Chapter one introduces the concept of disease emergence and factors associated with emergence. The role of wildlife as reservoirs of emerging diseases and specifically the history of bats as reservoirs of zoonotic diseases is previewed. Finally, the aims and structure of the thesis are outlined.
In Chapter two, the literature relating to the emergence of Hendra virus, Nipah virus, and Australian bat lyssavirus, the biology of flying foxes, methodologies for investigating wildlife reservoirs of disease, and the modelling of disease in wildlife populations is reviewed.
Chapter three describes the search for the origin of Hendra virus and investigations of the ecology of the virus. In a preliminary survey of wildlife, feral and pest species, 6/21 Pteropus alecto and 5/6 P. conspicillatus had neutralizing antibodies to Hendra virus. A subsequent survey found 548/1172 convenience-sampled flying foxes were seropositive. Analysis using logistic regression identified species, age, sample method, sample location and sample year, and the interaction terms age *species and age* sample method as significantly associated with HeV serostatus. Analysis of a subset of the data also identified a significant or near-significant association between time of year of sampling and HeV serostatus. In a retrospective survey, 16/68 flying fox sera collected between 1982 and 1984 were seropositive. Targeted surveillance of non-flying fox wildlife species found no evidence of Hendra virus. The findings indicate that flying foxes are a likely reservoir host of Hendra virus, and that the relationship between host and virus is mature.
The transmission and maintenance of Hendra virus in a captive flying fox population is investigated in Chapter four. In study 1, neutralizing antibodies to HeV were found in 9/55 P. poliocephalus and 4/13 P. alecto. Titres ranged from 1:5 to 1:160, with a median of 1:10. In study 2, blood and throat and urogenital swabs from 17 flying foxes from study 1 were collected weekly for 14 weeks. Virus was isolated from the blood of a single aged non-pregnant female on one occasion. In study 3, a convenience sample of 19 seropositive and 35 seronegative flying foxes was serologically monitored monthly for all or part of a two-year period. Three individuals (all pups born during the study) seroconverted, and three individuals that were seropositive on entry became seronegative. Two of the latter were pups born during the study period. Dam serostatus and pup serostatus at second bleed were strongly associated when data from both years were combined (p<0.001; RR=9, 95%CI 1.42 to 57.12). The serial titres of 19 flying foxes monitored for 12 months or longer showed a rising and falling pattern (10), a static pattern (1) or a falling pattern (8). The findings suggest latency and vertical transmission are features of HeV infection in flying foxes.
Chapter five describes Australian bat lyssavirus surveillance in flying foxes, insectivorous bats and archived museum bat specimens. In a survey of 1477 flying foxes, 69/1477 were antigen-positive (all opportunistic specimens) and 12/280 were antibody-positive. Species (p<0.001), age (p=0.02), sample method (p<0.001) and sample location (p<0.001) were significantly associated with fluorescent antibody status. There was also a significant association between rapid focus fluorescent inhibition test status and species (p=0.01), sample method (p=0.002) and sample location (p=0.002). There was a near-significant association (p=0.067) between time of year of sampling and fluorescent antibody status. When the analysis was repeated on P. scapulatus alone, the association stronger (p=0.054). A total of 1234 insectivorous bats were surveyed, with 5/1162 antigen–positive (all opportunistic specimens) and 10/390 antibody-positive. A total of 137 archived bats from 10 species were tested for evidence of Australian bat lyssavirus infection by immunohistochemistry (66) or rapid focus fluorescent inhibition test (71). None was positive by either test but 2 (both S. flaviventris) showed round basophilic structures consistent with Negri bodies on histological examination. The findings indicate that Australian bat lyssavirus infection is endemic in Australian bats, that submitted sick and injured bats (opportunistic specimens) pose an increased public health risk, and that Australian bat lyssavirus infection may have been present in Australian bats 15 years prior to its first description.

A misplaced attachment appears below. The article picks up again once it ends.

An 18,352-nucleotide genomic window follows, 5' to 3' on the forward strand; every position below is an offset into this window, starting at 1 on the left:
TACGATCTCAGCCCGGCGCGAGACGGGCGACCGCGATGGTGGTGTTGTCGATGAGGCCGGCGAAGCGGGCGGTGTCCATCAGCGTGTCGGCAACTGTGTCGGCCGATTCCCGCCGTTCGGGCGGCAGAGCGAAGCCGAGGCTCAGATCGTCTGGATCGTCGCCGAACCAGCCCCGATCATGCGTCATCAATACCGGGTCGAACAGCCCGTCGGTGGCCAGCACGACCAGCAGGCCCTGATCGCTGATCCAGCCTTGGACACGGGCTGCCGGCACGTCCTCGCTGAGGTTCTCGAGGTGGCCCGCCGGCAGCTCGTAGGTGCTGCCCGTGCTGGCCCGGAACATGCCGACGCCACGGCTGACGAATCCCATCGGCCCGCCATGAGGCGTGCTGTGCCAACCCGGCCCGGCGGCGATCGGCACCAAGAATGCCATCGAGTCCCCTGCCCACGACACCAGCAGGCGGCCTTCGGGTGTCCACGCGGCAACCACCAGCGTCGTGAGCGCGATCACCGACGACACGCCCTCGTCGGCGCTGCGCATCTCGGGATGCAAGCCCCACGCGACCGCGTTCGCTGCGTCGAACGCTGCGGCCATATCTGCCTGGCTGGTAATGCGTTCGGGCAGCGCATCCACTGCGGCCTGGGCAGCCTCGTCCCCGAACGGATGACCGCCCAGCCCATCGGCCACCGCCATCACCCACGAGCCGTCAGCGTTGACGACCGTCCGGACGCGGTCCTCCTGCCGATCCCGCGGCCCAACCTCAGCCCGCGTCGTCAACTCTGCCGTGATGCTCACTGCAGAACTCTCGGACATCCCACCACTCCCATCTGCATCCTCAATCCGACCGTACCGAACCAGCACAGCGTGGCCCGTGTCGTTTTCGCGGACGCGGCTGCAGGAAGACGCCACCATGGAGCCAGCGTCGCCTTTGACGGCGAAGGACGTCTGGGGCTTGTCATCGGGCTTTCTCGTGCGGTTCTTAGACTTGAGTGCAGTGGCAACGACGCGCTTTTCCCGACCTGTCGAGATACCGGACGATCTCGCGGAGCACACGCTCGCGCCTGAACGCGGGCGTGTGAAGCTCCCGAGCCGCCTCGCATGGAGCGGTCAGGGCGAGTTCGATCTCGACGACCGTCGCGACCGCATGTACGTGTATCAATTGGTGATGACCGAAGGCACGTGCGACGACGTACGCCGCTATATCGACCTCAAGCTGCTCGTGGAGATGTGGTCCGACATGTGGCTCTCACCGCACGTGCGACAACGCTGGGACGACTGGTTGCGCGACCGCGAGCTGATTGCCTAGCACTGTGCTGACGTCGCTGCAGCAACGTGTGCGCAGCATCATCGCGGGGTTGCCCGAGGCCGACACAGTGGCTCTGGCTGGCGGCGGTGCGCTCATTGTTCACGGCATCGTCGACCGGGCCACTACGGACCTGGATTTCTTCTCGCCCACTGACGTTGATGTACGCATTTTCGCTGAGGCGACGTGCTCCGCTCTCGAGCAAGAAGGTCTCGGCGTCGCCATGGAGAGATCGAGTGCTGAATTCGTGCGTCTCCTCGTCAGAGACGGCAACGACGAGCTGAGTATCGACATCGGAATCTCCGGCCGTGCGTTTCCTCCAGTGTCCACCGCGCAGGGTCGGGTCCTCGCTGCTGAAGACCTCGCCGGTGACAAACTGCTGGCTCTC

In Chapter six, deterministic state-transition models are developed to examine the dynamics of HeV infection in a hypothetical flying fox population. Model 1 outputs demonstrated that the rate of transmission and the rate of recovery are the key parameters determining the rate of spread of infection, and that population size is positively associated with outbreak size and duration. The Model 2 outputs indicated that that long-term maintenance of infection is inconsistent with lifelong immunity following infection and recovery.
Chapter seven discusses alternative hypotheses on the emergence and maintenance of Hendra virus and Australian bat lyssavirus in Australia. The preferred hypothesis is that both Hendra virus and Australian bat lyssavirus are primarily maintained in P. scapulatus populations, and that change in the population dynamics of this species due to ecological changes has precipitated emergence.
Future research recommendations include further observational, experimental and/or modeling studies to establish or clarify the route of HeV excretion and the mode of transmission in flying foxes, the roles of vertical transmission and latency in the transmission and maintenance of Hendra virus in flying foxes, and the dynamics of Hendra virus infection in flying foxes.